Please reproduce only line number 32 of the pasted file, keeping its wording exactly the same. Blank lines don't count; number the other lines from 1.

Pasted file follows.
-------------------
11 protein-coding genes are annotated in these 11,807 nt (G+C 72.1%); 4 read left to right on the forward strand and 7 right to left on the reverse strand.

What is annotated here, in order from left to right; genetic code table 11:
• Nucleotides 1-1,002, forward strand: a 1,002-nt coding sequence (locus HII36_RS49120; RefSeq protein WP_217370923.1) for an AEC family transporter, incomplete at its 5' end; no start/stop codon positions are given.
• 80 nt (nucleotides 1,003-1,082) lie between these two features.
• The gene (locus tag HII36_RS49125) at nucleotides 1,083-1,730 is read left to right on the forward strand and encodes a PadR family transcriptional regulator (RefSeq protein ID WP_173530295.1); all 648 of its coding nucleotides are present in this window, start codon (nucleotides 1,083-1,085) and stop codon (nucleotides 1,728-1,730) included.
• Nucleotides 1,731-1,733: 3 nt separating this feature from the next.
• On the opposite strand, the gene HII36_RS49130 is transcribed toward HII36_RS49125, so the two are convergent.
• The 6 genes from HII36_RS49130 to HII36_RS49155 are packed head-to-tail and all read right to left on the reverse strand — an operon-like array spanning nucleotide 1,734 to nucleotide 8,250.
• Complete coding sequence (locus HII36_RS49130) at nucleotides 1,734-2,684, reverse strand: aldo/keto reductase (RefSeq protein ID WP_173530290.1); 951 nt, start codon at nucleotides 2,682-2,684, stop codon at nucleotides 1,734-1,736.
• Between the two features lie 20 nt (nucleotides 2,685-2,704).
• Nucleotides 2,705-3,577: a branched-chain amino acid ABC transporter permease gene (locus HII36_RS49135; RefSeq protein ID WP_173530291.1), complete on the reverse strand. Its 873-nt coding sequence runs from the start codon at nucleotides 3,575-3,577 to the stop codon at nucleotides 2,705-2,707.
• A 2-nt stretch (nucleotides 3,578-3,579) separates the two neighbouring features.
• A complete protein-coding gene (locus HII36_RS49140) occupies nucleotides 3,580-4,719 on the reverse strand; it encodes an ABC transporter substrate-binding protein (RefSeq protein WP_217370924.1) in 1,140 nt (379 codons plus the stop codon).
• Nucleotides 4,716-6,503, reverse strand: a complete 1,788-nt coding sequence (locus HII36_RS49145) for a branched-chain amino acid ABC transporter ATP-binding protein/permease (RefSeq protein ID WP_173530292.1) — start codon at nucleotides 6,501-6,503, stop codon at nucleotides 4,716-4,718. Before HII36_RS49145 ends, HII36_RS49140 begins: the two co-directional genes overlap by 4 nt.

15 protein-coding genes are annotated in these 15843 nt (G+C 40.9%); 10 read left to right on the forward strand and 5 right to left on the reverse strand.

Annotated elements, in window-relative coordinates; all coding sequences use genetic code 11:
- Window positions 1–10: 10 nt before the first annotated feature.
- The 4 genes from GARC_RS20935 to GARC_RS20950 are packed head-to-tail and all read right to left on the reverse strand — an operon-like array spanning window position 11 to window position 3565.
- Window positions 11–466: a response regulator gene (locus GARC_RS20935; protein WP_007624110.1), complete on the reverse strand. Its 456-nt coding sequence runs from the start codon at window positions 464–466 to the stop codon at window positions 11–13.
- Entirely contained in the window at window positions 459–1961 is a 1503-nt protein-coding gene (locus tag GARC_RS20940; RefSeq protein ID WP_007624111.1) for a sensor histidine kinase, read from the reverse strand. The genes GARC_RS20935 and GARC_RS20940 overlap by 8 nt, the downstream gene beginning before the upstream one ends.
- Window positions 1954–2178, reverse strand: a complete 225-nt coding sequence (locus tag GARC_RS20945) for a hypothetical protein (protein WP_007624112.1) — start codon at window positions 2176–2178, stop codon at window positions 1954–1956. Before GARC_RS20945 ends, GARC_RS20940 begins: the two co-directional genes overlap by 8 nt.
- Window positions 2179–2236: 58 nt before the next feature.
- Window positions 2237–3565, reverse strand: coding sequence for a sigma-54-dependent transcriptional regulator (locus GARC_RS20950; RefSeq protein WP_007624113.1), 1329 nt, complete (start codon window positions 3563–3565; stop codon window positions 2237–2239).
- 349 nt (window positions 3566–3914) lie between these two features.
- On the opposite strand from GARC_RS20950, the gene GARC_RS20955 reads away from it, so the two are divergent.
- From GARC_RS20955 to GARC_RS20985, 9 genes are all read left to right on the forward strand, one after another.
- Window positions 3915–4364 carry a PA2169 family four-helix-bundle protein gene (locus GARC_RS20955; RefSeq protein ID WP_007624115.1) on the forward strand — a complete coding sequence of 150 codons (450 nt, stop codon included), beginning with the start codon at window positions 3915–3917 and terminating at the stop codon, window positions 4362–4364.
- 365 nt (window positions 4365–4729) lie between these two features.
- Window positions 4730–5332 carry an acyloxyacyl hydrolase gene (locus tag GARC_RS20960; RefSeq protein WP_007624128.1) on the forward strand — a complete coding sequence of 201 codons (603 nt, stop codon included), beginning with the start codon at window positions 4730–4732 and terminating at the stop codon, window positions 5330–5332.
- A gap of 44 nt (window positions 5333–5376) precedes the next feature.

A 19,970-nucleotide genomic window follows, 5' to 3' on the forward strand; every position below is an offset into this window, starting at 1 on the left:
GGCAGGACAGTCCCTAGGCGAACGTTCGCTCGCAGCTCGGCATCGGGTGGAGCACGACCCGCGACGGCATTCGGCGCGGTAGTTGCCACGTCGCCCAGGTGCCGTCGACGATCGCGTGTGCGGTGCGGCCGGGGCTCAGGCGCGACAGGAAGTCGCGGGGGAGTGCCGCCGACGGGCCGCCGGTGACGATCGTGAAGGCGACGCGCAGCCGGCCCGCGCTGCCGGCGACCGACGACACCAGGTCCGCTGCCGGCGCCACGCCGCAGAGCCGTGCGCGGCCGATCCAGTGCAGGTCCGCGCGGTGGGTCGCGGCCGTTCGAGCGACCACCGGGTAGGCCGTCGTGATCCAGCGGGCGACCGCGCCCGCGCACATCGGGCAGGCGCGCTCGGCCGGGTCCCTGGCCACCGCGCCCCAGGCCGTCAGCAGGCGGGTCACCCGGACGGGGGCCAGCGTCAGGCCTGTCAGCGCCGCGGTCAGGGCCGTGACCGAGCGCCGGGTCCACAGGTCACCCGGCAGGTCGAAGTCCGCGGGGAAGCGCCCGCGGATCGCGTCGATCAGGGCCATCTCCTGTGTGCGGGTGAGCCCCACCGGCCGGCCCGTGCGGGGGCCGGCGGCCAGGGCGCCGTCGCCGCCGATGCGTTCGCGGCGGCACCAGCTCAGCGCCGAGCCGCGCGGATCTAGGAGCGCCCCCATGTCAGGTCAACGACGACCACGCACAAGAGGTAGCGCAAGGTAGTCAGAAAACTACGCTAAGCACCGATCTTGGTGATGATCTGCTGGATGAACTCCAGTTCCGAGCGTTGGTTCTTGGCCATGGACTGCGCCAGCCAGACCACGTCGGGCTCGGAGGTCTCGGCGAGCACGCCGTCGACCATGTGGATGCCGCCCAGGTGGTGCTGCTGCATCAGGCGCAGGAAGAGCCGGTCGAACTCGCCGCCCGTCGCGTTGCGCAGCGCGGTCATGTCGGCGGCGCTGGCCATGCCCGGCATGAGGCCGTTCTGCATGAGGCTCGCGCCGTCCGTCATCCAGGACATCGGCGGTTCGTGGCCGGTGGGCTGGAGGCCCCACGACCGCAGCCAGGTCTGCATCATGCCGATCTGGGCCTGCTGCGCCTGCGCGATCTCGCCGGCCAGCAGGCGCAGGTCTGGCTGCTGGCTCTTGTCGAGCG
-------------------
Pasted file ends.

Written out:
GGCAGGACAGTCCCTAGGCGAACGTTCGCTCGCAGCTCGGCATCGGGTGGAGCACGACCCGCGACGGCATTCGGCGCGGTAGTTGCCACGTCGCCCAGGTGCCGTCGACGATCGCGTGTGCGGTGCGGCCGGGGCTCAGGCGCGACAGGAAGTCGCGGGGGAGTGCCGCCGACGGGCCGCCGGTGACGATCGTGAAGGCGACGCGCAGCCGGCCCGCGCTGCCGGCGACCGACGACACCAGGTCCGCTGCCGGCGCCACGCCGCAGAGCCGTGCGCGGCCGATCCAGTGCAGGTCCGCGCGGTGGGTCGCGGCCGTTCGAGCGACCACCGGGTAGGCCGTCGTGATCCAGCGGGCGACCGCGCCCGCGCACATCGGGCAGGCGCGCTCGGCCGGGTCCCTGGCCACCGCGCCCCAGGCCGTCAGCAGGCGGGTCACCCGGACGGGGGCCAGCGTCAGGCCTGTCAGCGCCGCGGTCAGGGCCGTGACCGAGCGCCGGGTCCACAGGTCACCCGGCAGGTCGAAGTCCGCGGGGAAGCGCCCGCGGATCGCGTCGATCAGGGCCATCTCCTGTGTGCGGGTGAGCCCCACCGGCCGGCCCGTGCGGGGGCCGGCGGCCAGGGCGCCGTCGCCGCCGATGCGTTCGCGGCGGCACCAGCTCAGCGCCGAGCCGCGCGGATCTAGGAGCGCCCCCATGTCAGGTCAACGACGACCACGCACAAGAGGTAGCGCAAGGTAGTCAGAAAACTACGCTAAGCACCGATCTTGGTGATGATCTGCTGGATGAACTCCAGTTCCGAGCGTTGGTTCTTGGCCATGGACTGCGCCAGCCAGACCACGTCGGGCTCGGAGGTCTCGGCGAGCACGCCGTCGACCATGTGGATGCCGCCCAGGTGGTGCTGCTGCATCAGGCGCAGGAAGAGCCGGTCGAACTCGCCGCCCGTCGCGTTGCGCAGCGCGGTCATGTCGGCGGCGCTGGCCATGCCCGGCATGAGGCCGTTCTGCATGAGGCTCGCGCCGTCCGTCATCCAGGACATCGGCGGTTCGTGGCCGGTGGGCTGGAGGCCCCACGACCGCAGCCAGGTCTGCATCATGCCGATCTGGGCCTGCTGCGCCTGCGCGATCTCGCCGGCCAGCAGGCGCAGGTCTGGCTGCTGGCTCTTGTCGAGCG